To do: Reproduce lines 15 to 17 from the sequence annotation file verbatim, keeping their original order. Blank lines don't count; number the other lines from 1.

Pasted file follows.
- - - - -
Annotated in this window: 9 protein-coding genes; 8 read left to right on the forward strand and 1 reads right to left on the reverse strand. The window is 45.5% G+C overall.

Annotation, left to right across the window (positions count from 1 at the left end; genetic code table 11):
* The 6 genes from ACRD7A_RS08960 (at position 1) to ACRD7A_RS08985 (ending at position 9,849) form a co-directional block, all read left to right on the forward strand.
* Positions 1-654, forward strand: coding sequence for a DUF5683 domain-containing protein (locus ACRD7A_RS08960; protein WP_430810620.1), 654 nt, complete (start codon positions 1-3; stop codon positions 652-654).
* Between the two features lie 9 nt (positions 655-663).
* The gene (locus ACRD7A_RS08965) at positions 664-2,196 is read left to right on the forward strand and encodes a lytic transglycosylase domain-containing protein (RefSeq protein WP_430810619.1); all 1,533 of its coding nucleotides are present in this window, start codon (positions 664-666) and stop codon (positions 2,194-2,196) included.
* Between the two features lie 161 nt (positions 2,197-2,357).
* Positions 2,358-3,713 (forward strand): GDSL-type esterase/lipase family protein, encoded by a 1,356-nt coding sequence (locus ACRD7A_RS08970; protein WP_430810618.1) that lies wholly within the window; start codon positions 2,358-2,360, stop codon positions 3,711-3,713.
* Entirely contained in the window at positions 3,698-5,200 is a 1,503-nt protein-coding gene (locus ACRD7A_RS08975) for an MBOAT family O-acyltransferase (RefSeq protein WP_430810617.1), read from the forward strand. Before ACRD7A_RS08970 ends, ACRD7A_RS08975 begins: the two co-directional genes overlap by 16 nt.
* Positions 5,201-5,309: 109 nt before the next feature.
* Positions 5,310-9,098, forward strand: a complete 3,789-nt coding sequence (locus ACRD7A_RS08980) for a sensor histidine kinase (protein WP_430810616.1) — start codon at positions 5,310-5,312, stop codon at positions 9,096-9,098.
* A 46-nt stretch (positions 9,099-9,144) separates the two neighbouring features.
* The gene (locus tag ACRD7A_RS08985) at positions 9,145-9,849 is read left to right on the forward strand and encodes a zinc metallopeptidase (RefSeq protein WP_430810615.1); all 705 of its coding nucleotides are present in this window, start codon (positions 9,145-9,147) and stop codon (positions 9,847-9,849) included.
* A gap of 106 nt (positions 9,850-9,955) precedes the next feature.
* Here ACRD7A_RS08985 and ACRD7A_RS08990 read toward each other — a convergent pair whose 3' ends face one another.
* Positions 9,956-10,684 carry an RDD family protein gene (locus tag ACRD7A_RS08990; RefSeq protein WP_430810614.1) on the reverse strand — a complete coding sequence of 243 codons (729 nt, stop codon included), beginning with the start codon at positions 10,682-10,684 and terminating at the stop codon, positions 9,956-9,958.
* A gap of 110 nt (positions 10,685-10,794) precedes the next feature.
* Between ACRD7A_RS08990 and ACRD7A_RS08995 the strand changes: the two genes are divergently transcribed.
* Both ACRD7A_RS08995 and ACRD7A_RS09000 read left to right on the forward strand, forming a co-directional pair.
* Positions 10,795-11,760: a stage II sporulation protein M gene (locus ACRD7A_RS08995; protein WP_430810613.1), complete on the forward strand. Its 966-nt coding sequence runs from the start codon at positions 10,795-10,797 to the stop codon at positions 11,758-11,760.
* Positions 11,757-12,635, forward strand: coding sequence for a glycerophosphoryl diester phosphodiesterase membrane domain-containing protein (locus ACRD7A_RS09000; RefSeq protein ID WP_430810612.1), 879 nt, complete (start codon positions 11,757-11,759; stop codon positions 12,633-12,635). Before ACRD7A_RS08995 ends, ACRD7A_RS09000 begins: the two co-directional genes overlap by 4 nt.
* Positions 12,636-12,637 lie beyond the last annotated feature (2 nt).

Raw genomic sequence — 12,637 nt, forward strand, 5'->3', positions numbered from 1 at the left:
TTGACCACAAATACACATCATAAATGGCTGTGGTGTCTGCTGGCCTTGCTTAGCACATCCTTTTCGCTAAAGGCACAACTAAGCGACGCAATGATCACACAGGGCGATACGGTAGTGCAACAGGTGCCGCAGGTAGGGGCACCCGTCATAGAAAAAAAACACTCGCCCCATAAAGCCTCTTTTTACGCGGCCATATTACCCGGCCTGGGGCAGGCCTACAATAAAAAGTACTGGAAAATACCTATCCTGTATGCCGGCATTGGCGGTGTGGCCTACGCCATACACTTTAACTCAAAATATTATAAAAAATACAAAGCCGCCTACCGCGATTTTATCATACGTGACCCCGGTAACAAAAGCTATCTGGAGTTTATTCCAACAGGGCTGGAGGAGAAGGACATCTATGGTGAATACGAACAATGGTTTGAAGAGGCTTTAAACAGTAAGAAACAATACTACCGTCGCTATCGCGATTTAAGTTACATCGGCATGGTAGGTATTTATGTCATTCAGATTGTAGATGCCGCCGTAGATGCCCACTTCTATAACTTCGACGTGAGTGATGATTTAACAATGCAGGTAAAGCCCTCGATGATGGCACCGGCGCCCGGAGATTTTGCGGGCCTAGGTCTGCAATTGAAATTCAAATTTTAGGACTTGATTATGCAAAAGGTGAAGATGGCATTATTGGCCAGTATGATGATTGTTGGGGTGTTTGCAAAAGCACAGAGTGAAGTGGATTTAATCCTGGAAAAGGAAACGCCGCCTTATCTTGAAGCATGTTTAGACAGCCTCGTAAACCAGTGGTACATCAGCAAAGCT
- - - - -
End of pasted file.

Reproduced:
* Here ACRD7A_RS08985 and ACRD7A_RS08990 read toward each other — a convergent pair whose 3' ends face one another.
* Positions 9,956-10,684 carry an RDD family protein gene (locus tag ACRD7A_RS08990; RefSeq protein WP_430810614.1) on the reverse strand — a complete coding sequence of 243 codons (729 nt, stop codon included), beginning with the start codon at positions 10,682-10,684 and terminating at the stop codon, positions 9,956-9,958.
* A gap of 110 nt (positions 10,685-10,794) precedes the next feature.